AM: Where you’re doing, like, part of a scale and then you do a broken chord, right, so.

(playing keyboard)

PM: Yeah.

AM: Those, this tune, like, lends itself and this style of play lends itself to that so well. (playing keyboard) Like breaking the scale, your scale run up. I’ll do it slower so I can actually do it. (playing keyboard) And it’s something we do all the time but having these broken chords, four note voicings (playing keyboard) because they line up symmetrically really come in handy on something like this.

PM: Ah, that’s great. (playing keyboard)

AM: And in all kinds of ways, Paul, like so. (playing keyboard) Up, down, up and down, mixing it up. Mixing your scale practice with your arpeggio practice. (playing keyboard) That kind of thing.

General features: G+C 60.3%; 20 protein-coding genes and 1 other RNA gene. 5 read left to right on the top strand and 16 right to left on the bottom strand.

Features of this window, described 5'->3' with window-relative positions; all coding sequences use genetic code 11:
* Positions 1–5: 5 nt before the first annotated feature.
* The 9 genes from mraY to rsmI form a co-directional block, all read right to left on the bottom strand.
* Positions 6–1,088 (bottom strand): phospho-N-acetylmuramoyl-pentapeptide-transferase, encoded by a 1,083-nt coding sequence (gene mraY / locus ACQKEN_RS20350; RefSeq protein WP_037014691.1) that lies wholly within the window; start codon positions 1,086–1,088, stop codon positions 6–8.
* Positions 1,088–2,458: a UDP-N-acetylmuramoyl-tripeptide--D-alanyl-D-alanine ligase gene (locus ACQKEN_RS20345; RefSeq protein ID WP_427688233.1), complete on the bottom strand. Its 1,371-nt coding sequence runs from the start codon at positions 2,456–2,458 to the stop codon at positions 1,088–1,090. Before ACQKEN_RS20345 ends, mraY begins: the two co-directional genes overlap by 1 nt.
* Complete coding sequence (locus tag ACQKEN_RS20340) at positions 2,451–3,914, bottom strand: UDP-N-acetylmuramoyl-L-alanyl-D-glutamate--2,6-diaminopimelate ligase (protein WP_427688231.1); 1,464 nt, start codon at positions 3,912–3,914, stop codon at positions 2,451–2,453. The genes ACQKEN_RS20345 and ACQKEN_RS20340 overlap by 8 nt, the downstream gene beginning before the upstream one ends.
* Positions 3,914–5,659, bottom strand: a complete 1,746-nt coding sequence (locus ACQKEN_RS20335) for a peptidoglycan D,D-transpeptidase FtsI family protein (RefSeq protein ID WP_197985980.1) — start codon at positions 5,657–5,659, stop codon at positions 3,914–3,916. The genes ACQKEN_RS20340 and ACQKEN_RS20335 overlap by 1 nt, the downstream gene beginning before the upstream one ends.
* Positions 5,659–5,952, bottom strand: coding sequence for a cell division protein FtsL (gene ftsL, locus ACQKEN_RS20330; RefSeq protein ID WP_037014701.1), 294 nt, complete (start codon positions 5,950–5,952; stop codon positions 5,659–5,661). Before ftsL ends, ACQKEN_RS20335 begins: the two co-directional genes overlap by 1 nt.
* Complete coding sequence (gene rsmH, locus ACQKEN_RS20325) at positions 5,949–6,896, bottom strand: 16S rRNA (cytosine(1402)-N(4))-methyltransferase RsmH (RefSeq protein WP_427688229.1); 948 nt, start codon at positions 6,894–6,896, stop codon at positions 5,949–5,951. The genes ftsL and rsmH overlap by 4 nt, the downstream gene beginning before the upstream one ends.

PM: Yeah, absolutely, and I mean, because that, I think that’s where the, a lot of times, the magic of, of this type of playing. It’s funny, this is one of those terms I didn’t really know what it meant. Even today I was kind of like oh, I’ll just figure it out as you’re describing it in the question. Vertical, I’d never really heard that term.

AM: I don’t really know what it means either.

PM: Oh, maybe he’s asking about
something else, you know.

AM: I just figured from his

PM: I heard him say “Giant Steps”

AM: Exactly.

PM: “26-2”

AM: Yeah, I know that. Is that vertical?

PM: No, but this concept of, like, how you actually combine the arpeggios to intervalic playing and the scales, like, that’s where the magic of it comes in. And that’s gonna lead, well at the end we’re gonna have our ultimate tip on this which will really pull that together. I don’t wanna give it away though but that’s coming.